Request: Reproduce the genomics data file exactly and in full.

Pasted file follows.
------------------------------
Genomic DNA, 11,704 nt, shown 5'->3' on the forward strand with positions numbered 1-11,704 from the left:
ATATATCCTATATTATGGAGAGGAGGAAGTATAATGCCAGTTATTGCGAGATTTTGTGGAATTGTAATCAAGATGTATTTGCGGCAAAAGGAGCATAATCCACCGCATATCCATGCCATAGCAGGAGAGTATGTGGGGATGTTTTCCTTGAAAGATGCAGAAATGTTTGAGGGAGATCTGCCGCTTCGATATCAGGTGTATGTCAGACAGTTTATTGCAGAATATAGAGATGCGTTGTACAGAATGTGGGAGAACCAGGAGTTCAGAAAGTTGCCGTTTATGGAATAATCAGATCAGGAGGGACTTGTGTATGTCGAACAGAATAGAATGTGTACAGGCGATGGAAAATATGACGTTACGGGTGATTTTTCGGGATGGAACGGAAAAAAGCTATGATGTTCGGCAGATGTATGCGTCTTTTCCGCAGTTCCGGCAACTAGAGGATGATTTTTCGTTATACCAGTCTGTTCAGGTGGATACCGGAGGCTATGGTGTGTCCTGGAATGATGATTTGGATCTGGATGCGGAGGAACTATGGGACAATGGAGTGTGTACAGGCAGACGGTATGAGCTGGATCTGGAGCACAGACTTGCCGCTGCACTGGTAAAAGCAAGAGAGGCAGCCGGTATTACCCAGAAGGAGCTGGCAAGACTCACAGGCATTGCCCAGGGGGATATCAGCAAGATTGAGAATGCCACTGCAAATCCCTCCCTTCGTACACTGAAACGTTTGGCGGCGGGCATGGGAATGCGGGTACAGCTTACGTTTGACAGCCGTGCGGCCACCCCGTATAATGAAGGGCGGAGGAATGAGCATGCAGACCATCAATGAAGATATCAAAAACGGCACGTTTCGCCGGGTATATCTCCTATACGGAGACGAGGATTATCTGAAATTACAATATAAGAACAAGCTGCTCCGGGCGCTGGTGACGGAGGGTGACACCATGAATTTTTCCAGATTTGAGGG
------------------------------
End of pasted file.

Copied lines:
Genomic DNA, 11,704 nt, shown 5'->3' on the forward strand with positions numbered 1-11,704 from the left:
ATATATCCTATATTATGGAGAGGAGGAAGTATAATGCCAGTTATTGCGAGATTTTGTGGAATTGTAATCAAGATGTATTTGCGGCAAAAGGAGCATAATCCACCGCATATCCATGCCATAGCAGGAGAGTATGTGGGGATGTTTTCCTTGAAAGATGCAGAAATGTTTGAGGGAGATCTGCCGCTTCGATATCAGGTGTATGTCAGACAGTTTATTGCAGAATATAGAGATGCGTTGTACAGAATGTGGGAGAACCAGGAGTTCAGAAAGTTGCCGTTTATGGAATAATCAGATCAGGAGGGACTTGTGTATGTCGAACAGAATAGAATGTGTACAGGCGATGGAAAATATGACGTTACGGGTGATTTTTCGGGATGGAACGGAAAAAAGCTATGATGTTCGGCAGATGTATGCGTCTTTTCCGCAGTTCCGGCAACTAGAGGATGATTTTTCGTTATACCAGTCTGTTCAGGTGGATACCGGAGGCTATGGTGTGTCCTGGAATGATGATTTGGATCTGGATGCGGAGGAACTATGGGACAATGGAGTGTGTACAGGCAGACGGTATGAGCTGGATCTGGAGCACAGACTTGCCGCTGCACTGGTAAAAGCAAGAGAGGCAGCCGGTATTACCCAGAAGGAGCTGGCAAGACTCACAGGCATTGCCCAGGGGGATATCAGCAAGATTGAGAATGCCACTGCAAATCCCTCCCTTCGTACACTGAAACGTTTGGCGGCGGGCATGGGAATGCGGGTACAGCTTACGTTTGACAGCCGTGCGGCCACCCCGTATAATGAAGGGCGGAGGAATGAGCATGCAGACCATCAATGAAGATATCAAAAACGGCACGTTTCGCCGGGTATATCTCCTATACGGAGACGAGGATTATCTGAAATTACAATATAAGAACAAGCTGCTCCGGGCGCTGGTGACGGAGGGTGACACCATGAATTTTTCCAGATTTGAGGG